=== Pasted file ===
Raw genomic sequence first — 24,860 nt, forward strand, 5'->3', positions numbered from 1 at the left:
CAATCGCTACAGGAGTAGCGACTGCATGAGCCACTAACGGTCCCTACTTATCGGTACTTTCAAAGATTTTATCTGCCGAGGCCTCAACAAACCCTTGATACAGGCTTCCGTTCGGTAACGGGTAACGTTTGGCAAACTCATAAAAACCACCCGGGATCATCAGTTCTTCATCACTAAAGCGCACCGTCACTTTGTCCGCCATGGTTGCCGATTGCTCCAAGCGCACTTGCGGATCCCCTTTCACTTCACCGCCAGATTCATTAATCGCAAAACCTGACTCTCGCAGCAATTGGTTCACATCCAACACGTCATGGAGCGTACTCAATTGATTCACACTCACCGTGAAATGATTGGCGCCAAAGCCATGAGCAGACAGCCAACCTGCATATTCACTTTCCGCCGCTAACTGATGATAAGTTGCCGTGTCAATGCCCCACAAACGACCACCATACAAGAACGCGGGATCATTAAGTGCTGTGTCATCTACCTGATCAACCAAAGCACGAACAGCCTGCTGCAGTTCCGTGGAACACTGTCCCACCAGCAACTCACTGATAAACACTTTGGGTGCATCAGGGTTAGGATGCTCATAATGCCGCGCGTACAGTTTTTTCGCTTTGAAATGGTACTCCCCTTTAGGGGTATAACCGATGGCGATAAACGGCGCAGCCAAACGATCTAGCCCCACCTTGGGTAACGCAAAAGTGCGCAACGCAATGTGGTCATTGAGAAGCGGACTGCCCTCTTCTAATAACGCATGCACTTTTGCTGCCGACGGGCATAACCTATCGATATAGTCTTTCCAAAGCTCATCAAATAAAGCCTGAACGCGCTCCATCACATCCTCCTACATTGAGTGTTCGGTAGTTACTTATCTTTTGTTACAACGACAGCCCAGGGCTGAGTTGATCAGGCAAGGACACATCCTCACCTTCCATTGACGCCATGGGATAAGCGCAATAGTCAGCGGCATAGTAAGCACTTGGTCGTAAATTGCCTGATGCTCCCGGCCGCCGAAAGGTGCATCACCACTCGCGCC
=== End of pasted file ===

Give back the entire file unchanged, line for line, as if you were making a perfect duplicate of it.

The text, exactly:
Raw genomic sequence first — 24,860 nt, forward strand, 5'->3', positions numbered from 1 at the left:
CAATCGCTACAGGAGTAGCGACTGCATGAGCCACTAACGGTCCCTACTTATCGGTACTTTCAAAGATTTTATCTGCCGAGGCCTCAACAAACCCTTGATACAGGCTTCCGTTCGGTAACGGGTAACGTTTGGCAAACTCATAAAAACCACCCGGGATCATCAGTTCTTCATCACTAAAGCGCACCGTCACTTTGTCCGCCATGGTTGCCGATTGCTCCAAGCGCACTTGCGGATCCCCTTTCACTTCACCGCCAGATTCATTAATCGCAAAACCTGACTCTCGCAGCAATTGGTTCACATCCAACACGTCATGGAGCGTACTCAATTGATTCACACTCACCGTGAAATGATTGGCGCCAAAGCCATGAGCAGACAGCCAACCTGCATATTCACTTTCCGCCGCTAACTGATGATAAGTTGCCGTGTCAATGCCCCACAAACGACCACCATACAAGAACGCGGGATCATTAAGTGCTGTGTCATCTACCTGATCAACCAAAGCACGAACAGCCTGCTGCAGTTCCGTGGAACACTGTCCCACCAGCAACTCACTGATAAACACTTTGGGTGCATCAGGGTTAGGATGCTCATAATGCCGCGCGTACAGTTTTTTCGCTTTGAAATGGTACTCCCCTTTAGGGGTATAACCGATGGCGATAAACGGCGCAGCCAAACGATCTAGCCCCACCTTGGGTAACGCAAAAGTGCGCAACGCAATGTGGTCATTGAGAAGCGGACTGCCCTCTTCTAATAACGCATGCACTTTTGCTGCCGACGGGCATAACCTATCGATATAGTCTTTCCAAAGCTCATCAAATAAAGCCTGAACGCGCTCCATCACATCCTCCTACATTGAGTGTTCGGTAGTTACTTATCTTTTGTTACAACGACAGCCCAGGGCTGAGTTGATCAGGCAAGGACACATCCTCACCTTCCATTGACGCCATGGGATAAGCGCAATAGTCAGCGGCATAGTAAGCACTTGGTCGTAAATTGCCTGATGCTCCCGGCCGCCGAAAGGTGCATCACCACTCGCGCC